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UNH alumni celebrated in premiere of History Channel show


Dairy farmers, students and a host of other community members gathered in Cole Hall, part of the University of New Hampshire’s (UNH) Thompson School of Applied Science, on the night of April 4, as they took in the premiere of the History Channel’s “The American Farm” featuring three Thompson School alumni. 

Brothers Si, Nate and Bram Robertson, who graduated from the Thompson School over the last few years, currently oversee Bohanan Farm in Contoocook, New Hampshire, about an hour west of the Durham campus. They operate it alongside their parents Jamie – who also graduated from the Thompson School – and Heather Robertson. Bohanan Farm is a dairy farm of 200 cows, producing glass-bottled milk in a variety of flavors and several types of cheese through their creamery, Contoocook Creamery.  

Last year, Bohanan Farm was selected for a docu-series highlighting farm life across America, joining four other farms from as far away as Alaska. The History Channel, working with production company Bobcat Studios, filmed the Robertsons throughout 2018. 

As the Robertsons and representatives from the New England Dairy Promotion Board and their associated campaign Must Be the Milk, which focuses on New England and New York dairy farming, greeted attendees to Cole Hall, the premiere began with an hour-long reception. Tables showcased Contoocook Creamery products including chocolate milk, cheese, and pastries baked with cheese and prepared by Elizabeth Kramlinger, a culinary arts lecturer at the Thompson School, as video clips and photos of the Robertsons played on a TV in the background.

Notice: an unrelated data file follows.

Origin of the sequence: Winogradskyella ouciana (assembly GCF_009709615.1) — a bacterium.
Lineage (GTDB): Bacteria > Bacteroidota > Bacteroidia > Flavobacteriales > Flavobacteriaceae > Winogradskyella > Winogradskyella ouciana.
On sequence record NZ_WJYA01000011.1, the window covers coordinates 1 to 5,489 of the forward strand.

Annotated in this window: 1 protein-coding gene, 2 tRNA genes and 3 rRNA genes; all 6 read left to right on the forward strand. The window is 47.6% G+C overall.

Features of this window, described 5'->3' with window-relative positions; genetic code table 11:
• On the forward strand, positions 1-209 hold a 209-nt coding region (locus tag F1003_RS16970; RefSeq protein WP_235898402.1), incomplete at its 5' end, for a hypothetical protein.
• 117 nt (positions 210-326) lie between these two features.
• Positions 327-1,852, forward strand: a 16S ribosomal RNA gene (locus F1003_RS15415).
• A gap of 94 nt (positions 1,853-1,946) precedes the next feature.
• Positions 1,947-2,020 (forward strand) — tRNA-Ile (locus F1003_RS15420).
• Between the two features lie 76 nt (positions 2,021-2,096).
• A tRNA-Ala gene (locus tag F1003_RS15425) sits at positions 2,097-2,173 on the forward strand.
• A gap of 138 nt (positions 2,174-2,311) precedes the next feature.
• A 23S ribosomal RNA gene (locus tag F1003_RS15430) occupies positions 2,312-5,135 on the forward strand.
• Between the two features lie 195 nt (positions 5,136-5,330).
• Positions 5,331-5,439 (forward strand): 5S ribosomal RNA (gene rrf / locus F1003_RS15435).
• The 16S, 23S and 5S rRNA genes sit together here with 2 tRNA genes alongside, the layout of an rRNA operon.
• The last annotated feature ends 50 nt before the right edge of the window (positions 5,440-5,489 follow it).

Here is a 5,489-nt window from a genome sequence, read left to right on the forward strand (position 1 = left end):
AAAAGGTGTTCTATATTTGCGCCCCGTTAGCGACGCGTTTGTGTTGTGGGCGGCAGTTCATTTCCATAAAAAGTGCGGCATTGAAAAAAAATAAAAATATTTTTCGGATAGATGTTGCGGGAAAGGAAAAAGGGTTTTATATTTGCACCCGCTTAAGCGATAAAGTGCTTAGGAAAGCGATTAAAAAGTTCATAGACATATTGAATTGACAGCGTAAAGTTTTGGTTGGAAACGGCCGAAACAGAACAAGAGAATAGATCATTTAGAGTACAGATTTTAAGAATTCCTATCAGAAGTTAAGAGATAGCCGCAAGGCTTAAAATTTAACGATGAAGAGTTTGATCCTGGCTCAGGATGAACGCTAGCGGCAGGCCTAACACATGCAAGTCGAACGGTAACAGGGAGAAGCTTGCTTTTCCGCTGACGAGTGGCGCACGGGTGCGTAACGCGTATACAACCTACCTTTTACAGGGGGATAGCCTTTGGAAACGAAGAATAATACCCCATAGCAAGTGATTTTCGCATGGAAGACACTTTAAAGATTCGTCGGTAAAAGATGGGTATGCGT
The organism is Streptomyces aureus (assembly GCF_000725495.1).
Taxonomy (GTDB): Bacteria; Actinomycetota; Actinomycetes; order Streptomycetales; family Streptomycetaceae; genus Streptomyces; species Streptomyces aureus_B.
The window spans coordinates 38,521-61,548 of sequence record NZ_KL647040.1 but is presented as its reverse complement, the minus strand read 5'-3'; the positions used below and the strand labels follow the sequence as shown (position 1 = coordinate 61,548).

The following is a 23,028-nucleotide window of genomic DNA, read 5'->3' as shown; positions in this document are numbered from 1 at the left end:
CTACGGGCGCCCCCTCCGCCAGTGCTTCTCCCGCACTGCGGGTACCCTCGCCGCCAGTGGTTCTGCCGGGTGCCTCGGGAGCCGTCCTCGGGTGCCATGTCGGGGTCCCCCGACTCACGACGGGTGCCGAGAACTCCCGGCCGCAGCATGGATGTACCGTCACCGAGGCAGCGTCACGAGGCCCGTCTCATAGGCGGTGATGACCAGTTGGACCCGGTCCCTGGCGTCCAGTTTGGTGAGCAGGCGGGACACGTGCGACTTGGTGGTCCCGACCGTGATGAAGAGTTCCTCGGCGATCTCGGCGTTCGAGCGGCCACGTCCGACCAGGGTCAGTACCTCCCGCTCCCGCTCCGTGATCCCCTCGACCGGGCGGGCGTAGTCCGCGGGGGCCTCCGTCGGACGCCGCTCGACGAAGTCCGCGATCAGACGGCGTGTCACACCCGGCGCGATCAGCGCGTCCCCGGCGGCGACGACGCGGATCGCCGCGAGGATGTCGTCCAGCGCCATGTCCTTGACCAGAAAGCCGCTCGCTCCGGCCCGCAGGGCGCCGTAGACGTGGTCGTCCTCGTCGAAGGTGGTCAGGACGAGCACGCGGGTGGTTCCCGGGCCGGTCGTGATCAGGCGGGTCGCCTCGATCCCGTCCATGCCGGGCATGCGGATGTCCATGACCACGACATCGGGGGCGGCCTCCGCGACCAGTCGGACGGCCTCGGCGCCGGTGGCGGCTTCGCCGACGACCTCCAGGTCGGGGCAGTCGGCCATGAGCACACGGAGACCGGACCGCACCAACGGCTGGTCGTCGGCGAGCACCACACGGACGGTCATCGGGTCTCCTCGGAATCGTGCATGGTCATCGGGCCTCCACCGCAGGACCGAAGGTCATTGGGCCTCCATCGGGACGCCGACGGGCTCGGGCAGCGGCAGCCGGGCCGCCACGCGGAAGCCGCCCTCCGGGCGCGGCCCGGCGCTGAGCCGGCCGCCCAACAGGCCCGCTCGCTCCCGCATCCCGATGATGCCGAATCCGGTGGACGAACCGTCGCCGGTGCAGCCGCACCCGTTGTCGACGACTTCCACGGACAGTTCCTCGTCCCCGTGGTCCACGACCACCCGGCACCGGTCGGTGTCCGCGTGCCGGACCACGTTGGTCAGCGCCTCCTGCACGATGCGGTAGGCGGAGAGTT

The crowd included a number of faculty, including those that teach dairy science and farming, and those that taught the brothers during their time here at UNH. One of them, Thompson School professor Drew Conroy, taught the brothers and their father in his Introduction to Dairy Herd Management course. He also taught Bram and Si in CREAM, or Cooperative for Real Education in Agricultural Management, a year-long course where students manage part of the dairy herd at the Fairchild Dairy Farm on campus. Conroy was excited to see his former students on the History Channel. 

“For me it’s very fun. Because one, first of all, these boys were in school, they were always full of life, and they like to talk and tell stories, and I’ve known the family a long time,” Conroy said. “They have a really interesting story to tell, but they’re really good storytellers.”  

After the reception, the crowd filled the auditorium for a question-and-answer session with the family, with Shawn Jasper, the Granite State’s commissioner of agriculture, kicking things off. 

“What a great turnout tonight.” Jasper said. “This is a really great opportunity to showcase one of New Hampshire’s best…The only way that most dairy farms in New Hampshire are going to survive is doing exactly what they’re doing at Contoocook Creamery: is bottling their own milk and creating that brand.”